The seasonal practice of carving a vegetable and putting a light inside originates in Ireland as part of Celtic tradition; because pumpkins do not occur naturally in this part of the world, the turnip was the vegetable that was originally used to carve jack-o-lanterns. Other root vegetables, including rutabagas, potatoes and beets, may also have been used to create these veggie lanterns, which used candles, burning coal or embers to create light and were intended as talismans to ward off evil spirits. Irish immigrants likely brought the practice to the United States, and exposure to the large, internally hollow and easily carved pumpkin started a new tradition of carving pumpkins instead of root vegetables.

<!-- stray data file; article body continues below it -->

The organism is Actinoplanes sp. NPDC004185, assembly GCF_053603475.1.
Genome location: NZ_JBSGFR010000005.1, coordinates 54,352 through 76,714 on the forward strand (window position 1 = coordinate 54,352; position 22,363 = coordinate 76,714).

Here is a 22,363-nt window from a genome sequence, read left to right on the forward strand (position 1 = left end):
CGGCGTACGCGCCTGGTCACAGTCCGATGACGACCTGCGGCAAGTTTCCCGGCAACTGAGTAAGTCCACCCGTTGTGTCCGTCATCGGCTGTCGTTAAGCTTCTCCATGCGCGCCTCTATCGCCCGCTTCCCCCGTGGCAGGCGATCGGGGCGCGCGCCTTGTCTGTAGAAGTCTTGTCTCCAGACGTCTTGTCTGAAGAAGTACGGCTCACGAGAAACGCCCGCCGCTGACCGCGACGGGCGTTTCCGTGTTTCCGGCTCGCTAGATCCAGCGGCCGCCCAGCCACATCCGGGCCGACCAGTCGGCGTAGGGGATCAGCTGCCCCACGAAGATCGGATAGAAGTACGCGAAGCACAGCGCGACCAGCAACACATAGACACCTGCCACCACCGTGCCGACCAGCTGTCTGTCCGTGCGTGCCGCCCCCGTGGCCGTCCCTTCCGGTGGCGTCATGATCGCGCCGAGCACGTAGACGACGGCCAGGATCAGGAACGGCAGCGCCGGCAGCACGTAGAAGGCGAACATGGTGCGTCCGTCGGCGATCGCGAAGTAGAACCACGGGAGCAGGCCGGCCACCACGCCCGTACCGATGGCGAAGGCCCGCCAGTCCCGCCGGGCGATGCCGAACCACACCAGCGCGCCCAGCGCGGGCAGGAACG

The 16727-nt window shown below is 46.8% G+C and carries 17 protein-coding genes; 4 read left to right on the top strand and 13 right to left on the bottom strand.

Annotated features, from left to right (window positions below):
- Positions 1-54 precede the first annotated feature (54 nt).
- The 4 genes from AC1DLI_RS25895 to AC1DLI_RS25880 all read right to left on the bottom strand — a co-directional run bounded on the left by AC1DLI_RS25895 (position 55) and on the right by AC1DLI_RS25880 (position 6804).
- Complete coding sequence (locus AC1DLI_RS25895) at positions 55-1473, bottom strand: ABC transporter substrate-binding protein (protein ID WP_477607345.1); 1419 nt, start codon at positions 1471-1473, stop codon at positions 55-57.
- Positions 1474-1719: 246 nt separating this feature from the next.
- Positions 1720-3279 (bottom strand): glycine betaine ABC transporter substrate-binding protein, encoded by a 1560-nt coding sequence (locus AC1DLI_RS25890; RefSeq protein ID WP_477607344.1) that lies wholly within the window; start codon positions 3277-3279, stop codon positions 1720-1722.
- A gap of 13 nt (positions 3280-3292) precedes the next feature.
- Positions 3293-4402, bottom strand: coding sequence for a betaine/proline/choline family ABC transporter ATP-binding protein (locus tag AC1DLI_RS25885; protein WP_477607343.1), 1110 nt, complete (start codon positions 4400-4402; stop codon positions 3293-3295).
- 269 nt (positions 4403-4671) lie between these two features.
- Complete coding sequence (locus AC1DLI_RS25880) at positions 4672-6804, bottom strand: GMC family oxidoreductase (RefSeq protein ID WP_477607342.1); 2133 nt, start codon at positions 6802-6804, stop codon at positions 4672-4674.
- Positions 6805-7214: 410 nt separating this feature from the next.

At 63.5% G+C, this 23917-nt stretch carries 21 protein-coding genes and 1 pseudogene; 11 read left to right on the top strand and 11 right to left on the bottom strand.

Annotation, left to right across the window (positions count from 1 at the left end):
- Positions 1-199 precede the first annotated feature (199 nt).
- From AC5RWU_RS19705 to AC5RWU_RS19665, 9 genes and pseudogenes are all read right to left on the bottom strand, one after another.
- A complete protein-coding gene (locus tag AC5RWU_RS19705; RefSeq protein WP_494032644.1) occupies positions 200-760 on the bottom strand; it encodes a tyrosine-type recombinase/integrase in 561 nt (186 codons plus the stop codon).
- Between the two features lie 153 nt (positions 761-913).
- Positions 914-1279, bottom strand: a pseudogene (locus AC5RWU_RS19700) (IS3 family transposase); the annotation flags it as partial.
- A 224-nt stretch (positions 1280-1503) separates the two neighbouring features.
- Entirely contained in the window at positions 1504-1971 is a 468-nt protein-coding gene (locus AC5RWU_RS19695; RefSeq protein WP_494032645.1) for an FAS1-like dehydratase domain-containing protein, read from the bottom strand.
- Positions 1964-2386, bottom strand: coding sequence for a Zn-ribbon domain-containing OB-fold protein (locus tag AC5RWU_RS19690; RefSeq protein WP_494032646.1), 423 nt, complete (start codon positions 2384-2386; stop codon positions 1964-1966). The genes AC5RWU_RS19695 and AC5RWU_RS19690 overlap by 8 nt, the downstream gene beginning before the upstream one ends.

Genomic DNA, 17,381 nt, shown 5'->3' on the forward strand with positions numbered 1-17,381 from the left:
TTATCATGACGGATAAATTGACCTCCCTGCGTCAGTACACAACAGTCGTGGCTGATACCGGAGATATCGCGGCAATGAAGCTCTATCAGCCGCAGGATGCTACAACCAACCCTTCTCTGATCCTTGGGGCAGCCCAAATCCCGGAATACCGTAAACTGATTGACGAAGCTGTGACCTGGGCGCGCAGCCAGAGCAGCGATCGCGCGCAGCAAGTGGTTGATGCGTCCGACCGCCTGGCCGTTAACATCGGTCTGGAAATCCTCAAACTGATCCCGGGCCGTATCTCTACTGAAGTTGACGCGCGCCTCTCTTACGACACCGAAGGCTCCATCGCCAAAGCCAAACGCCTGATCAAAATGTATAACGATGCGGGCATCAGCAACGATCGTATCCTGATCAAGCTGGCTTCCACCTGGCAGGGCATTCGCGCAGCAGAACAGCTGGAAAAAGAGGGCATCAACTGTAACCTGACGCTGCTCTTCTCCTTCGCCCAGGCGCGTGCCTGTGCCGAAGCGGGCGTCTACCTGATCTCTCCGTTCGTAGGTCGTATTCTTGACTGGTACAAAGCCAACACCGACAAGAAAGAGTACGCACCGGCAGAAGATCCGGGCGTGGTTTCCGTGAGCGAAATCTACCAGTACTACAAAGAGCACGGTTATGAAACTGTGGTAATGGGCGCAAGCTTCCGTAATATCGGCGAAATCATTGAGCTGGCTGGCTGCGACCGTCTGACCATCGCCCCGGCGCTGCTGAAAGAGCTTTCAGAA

The term "jack-o-lantern" was initially used to describe humans carrying lamps rather than lanterns inside vegetables. An Irish legend tells about a mythical figure named Stingy Jack, a cruel man who tried to trick his way into Heaven but ended up having no eternal resting place. The story involves Jack's ghost wandering around the earth with an ember inside a hollowed out turnip. This is likely the origin of the term "jack-o-lantern" as it applies to a lantern made out of a carved vegetable. This may also be the origin of the practice of carving ghoulish faces into the vegetable.